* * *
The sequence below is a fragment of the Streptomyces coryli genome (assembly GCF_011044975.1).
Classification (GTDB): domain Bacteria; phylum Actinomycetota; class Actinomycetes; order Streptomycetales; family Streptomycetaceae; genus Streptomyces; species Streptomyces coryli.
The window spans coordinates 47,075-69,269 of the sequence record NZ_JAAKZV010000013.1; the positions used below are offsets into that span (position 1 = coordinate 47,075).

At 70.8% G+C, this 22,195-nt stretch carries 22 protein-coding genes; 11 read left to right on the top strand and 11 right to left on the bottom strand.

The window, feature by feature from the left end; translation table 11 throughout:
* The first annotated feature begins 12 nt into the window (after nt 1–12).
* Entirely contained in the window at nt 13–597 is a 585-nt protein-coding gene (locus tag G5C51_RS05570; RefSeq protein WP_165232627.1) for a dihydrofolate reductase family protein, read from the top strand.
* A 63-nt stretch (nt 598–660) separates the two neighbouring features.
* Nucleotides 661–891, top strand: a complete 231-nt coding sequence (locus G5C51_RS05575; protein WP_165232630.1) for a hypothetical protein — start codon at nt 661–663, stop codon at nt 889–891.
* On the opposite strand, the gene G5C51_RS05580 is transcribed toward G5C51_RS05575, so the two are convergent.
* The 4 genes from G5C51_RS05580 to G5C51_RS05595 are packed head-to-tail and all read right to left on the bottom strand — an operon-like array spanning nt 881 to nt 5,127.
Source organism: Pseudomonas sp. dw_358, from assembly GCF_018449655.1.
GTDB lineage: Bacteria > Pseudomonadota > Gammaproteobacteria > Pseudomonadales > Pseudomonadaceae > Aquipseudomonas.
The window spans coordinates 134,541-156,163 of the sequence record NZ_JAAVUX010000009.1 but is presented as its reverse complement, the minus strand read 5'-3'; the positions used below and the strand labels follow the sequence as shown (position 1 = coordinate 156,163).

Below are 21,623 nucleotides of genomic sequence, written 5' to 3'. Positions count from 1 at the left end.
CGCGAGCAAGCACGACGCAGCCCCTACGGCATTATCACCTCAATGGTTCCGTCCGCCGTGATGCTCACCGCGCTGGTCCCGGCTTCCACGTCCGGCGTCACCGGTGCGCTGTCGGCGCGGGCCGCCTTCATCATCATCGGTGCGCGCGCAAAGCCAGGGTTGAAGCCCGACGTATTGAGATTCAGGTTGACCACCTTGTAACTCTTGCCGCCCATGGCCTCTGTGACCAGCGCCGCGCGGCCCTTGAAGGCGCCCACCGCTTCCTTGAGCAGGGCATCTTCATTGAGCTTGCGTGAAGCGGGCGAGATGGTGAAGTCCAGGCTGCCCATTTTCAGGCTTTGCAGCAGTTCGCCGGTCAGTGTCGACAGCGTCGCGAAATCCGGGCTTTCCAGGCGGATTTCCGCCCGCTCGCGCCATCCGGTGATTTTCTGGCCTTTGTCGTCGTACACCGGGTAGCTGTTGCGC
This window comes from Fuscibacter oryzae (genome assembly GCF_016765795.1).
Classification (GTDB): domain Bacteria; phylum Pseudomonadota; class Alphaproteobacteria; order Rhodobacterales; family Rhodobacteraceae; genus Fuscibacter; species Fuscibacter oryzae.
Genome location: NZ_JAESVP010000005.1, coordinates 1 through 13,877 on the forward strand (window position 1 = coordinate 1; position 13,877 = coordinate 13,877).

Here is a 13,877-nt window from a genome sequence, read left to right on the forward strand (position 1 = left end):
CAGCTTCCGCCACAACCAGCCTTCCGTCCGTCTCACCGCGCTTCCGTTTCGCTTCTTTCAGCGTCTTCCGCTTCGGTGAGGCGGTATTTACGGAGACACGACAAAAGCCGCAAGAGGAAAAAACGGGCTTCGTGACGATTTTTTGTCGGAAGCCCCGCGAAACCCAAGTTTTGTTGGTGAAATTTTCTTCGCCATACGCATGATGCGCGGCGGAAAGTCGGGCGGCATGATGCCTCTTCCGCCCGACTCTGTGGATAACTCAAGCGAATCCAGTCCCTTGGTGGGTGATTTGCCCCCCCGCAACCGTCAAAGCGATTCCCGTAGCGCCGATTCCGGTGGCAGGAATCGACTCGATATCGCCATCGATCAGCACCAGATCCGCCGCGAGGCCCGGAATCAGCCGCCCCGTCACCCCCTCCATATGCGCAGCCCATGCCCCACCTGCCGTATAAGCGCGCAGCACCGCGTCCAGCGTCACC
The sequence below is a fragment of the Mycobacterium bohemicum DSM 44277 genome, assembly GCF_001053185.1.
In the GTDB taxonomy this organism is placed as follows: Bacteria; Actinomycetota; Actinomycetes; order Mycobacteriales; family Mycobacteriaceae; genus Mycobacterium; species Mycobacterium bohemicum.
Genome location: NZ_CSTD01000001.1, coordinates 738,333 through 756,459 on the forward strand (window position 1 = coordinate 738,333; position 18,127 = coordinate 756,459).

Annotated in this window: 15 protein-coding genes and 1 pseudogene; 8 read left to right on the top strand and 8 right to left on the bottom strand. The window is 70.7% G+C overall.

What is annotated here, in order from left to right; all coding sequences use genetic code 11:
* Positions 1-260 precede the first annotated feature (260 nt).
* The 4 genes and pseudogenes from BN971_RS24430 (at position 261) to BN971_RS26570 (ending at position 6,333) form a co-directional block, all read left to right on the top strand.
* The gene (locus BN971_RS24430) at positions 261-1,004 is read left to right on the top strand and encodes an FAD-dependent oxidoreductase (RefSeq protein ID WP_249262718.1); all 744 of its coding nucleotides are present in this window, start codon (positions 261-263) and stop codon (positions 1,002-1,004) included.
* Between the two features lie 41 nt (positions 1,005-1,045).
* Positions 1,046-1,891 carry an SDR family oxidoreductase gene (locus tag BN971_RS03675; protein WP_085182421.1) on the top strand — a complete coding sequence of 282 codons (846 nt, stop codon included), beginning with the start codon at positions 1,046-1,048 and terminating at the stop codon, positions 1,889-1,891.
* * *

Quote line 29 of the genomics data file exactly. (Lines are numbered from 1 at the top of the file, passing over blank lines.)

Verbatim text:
* The gene (locus BN971_RS24430) at positions 261-1,004 is read left to right on the top strand and encodes an FAD-dependent oxidoreductase (RefSeq protein ID WP_249262718.1); all 744 of its coding nucleotides are present in this window, start codon (positions 261-263) and stop codon (positions 1,002-1,004) included.